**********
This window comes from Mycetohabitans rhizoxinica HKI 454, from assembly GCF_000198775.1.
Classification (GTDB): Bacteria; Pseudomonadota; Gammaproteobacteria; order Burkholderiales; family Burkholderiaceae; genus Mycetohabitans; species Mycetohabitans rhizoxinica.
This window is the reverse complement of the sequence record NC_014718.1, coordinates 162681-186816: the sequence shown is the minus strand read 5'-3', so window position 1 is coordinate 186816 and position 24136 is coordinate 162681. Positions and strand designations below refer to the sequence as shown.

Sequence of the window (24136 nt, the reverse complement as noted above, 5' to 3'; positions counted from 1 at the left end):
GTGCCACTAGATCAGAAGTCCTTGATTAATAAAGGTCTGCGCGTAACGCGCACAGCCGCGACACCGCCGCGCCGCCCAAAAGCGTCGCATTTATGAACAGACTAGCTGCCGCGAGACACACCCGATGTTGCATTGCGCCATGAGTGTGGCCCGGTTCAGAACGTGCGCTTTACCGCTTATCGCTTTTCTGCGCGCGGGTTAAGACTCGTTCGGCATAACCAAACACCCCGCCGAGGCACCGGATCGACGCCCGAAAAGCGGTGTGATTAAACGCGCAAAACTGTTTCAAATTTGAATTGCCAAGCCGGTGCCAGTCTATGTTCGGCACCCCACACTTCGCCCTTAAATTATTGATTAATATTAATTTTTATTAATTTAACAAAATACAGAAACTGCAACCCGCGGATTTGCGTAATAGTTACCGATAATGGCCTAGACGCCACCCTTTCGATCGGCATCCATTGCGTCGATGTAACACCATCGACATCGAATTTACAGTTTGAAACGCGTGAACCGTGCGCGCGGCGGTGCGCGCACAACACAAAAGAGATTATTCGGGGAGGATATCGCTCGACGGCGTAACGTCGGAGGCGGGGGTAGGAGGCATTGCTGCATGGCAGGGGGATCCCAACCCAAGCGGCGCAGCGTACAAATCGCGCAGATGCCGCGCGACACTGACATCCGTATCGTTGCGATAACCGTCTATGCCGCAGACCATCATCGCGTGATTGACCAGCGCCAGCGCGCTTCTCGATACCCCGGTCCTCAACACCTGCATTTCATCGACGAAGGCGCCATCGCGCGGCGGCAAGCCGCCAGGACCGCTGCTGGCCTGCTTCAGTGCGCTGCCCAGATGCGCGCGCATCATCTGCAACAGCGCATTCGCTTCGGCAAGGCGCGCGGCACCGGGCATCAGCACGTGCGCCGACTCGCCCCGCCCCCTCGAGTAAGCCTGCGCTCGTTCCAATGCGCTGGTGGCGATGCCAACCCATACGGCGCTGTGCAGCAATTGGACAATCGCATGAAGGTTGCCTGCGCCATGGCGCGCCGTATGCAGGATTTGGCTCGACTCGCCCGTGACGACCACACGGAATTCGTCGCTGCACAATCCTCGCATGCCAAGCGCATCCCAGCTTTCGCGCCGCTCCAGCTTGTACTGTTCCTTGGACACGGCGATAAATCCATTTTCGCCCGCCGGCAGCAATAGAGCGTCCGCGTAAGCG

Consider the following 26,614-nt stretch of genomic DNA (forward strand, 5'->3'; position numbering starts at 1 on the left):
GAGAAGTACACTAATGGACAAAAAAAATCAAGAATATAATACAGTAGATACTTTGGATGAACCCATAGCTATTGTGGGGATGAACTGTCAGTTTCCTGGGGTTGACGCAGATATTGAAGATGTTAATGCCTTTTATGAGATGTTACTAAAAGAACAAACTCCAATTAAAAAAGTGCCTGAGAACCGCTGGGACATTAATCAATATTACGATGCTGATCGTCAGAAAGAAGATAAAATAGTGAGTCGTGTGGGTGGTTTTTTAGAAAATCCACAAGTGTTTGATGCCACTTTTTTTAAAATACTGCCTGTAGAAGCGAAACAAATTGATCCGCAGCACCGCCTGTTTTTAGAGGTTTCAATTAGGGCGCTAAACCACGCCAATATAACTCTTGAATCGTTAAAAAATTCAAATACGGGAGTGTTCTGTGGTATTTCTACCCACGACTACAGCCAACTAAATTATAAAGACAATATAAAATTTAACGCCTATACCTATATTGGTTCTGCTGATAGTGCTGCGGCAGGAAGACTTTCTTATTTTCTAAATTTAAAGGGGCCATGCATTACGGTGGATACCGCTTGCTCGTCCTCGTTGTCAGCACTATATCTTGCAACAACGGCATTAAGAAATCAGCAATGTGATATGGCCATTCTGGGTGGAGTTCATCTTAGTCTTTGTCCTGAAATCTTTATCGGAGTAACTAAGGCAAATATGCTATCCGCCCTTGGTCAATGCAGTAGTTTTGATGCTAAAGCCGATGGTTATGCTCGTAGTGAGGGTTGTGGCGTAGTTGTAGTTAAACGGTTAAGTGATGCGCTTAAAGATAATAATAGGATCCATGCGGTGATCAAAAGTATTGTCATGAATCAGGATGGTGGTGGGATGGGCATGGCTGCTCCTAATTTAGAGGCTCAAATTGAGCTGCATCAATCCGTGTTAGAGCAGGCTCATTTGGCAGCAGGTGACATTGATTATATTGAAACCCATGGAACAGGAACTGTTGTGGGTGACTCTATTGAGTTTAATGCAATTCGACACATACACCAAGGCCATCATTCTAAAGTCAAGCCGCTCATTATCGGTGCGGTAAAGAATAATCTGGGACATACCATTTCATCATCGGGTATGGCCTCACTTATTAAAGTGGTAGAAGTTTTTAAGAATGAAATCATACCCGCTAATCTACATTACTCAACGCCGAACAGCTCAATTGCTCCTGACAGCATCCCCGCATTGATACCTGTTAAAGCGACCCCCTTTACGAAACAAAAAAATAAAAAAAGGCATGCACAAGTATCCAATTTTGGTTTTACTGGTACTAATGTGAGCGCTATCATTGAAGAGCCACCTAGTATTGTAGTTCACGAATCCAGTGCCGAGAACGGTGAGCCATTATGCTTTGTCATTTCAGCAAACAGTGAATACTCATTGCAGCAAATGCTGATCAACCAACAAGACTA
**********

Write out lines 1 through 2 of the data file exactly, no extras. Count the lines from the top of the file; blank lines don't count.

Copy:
This window comes from Mycetohabitans rhizoxinica HKI 454, from assembly GCF_000198775.1.
Classification (GTDB): Bacteria; Pseudomonadota; Gammaproteobacteria; order Burkholderiales; family Burkholderiaceae; genus Mycetohabitans; species Mycetohabitans rhizoxinica.